An 1842 extradition hearing involving the Prophet Joseph Smith will be the focus of two days of events in Nauvoo and Springfield, Ill., Sept. 23-24, followed by an encore presentation at the University of Chicago Oct. 14.
The Abraham Lincoln Presidential Library and Museum and the Illinois Supreme Court Historic Preservation Commission are cosponsors of a reenactment and panel discussion in Springfield preceded by a presentation in Nauvoo by Elder Dallin H. Oaks of the Quorum of the Twelve.
The extradition hearing for the Prophet stemmed from the attempted assassination in May 1842 of Lilburn W. Boggs, former governor of Missouri. As governor in 1839, he had issued the infamous Extermination Order that resulted in the Latter-day Saints being driven from Missouri into Illinois, where they found refuge in Quincy and eventually established the nearby city of Nauvoo.
Missouri authorities accused Joseph Smith of conspiracy in the murder attempt and tried to get him extradited back into the state to face charges. A city court in Nauvoo temporarily freed the Prophet under a legal writ of habeas corpus.
Acting on advice from a U.S. district attorney, Joseph took the case to the Illinois Supreme Court at the Illinois capital, Springfield, seeking dismissal of the extradition. There, in December 1842, he prevailed, with the court ruling that the charges went beyond the evidence in Boggs’s original affidavit and thus lacked foundation.
A reenactment of Joseph’s three habeas corpus hearings in Illinois will be staged September 24 at the Lincoln museum in Springfield. The reenactment will be followed by a panel discussion on the use of habeas corpus from Joseph Smith’s time to the present day.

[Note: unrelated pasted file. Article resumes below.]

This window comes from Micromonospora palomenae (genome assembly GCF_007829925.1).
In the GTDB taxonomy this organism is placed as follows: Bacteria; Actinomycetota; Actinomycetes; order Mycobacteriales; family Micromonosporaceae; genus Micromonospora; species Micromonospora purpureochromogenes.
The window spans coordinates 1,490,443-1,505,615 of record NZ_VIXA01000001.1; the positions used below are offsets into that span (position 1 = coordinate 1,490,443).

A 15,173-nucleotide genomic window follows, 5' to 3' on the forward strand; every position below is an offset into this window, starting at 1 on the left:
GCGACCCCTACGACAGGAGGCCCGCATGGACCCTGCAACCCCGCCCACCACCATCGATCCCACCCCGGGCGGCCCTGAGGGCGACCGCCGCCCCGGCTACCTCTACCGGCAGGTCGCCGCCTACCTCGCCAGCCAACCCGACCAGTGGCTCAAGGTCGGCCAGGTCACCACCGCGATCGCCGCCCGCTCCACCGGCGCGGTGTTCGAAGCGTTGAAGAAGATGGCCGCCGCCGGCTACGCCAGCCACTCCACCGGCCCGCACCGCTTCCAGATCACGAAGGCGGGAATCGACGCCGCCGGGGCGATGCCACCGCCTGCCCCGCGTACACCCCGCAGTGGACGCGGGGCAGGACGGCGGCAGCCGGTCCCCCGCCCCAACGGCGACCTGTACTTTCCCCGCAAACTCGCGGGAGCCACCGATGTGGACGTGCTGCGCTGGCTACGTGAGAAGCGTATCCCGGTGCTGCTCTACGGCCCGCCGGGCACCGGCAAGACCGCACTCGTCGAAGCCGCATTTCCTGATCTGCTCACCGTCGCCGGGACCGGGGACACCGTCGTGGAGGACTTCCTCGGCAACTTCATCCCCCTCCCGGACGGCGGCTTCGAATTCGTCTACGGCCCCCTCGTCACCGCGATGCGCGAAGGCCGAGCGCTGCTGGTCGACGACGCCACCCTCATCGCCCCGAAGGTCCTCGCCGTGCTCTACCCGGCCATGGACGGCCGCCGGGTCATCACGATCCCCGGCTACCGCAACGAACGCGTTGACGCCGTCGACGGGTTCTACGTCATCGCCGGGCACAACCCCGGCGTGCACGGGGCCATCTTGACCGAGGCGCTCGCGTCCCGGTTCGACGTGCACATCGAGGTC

In Chicago, an encore presentation of the reenactment and discussion will occur Oct. 14 at the Reva and David Logan Center for the Arts on the campus of the University of Chicago.
In Nauvoo, on Sept. 23, the day before the reenactment in Springfield, the program events will include tours of historic sites in the town, followed by a presentation by Elder Oaks at the church’s visitors’ center on the topic "Behind the Extraditions: Joseph Smith, the Man and the Prophet." Elder Oaks is a former Utah Supreme Court Justice.
"The preparation for these events has been meticulous, representing the efforts of scores of attorneys and judges throughout Illinois," said Illinois Supreme Court Justice Anne Burke, who serves on the program committee. "Every person in Illinois should want to see this interesting part of the history of our state as well as that of a faith that took its roots right here. From Nauvoo to Springfield to Chicago, everyone who wants to be a part of this wonderful experience certainly will have a chance."
Taking part in the panel discussion following the reenactments in Springfield and Chicago will be U.S. District Court Judge Sue Myerscough of the Central District of Illinois; Michael Scodro, Illinois State solicitor general; Jeffrey Colman, partner at Jenner & Block in Chicago, who has worked on behalf of prisoners at Guantanamo Bay; and Jeffrey N. Walker, an editor with the legal series of the Joseph Smith Papers Project sponsored by the Church History Department.
In Chicago, the panel will involve as moderator David A. Strauss, professor of law at the University of Chicago.
For more information and tickets to the events in Nauvoo, Springfield, and Chicago, visit the website www.josephsmithcaptured.com.
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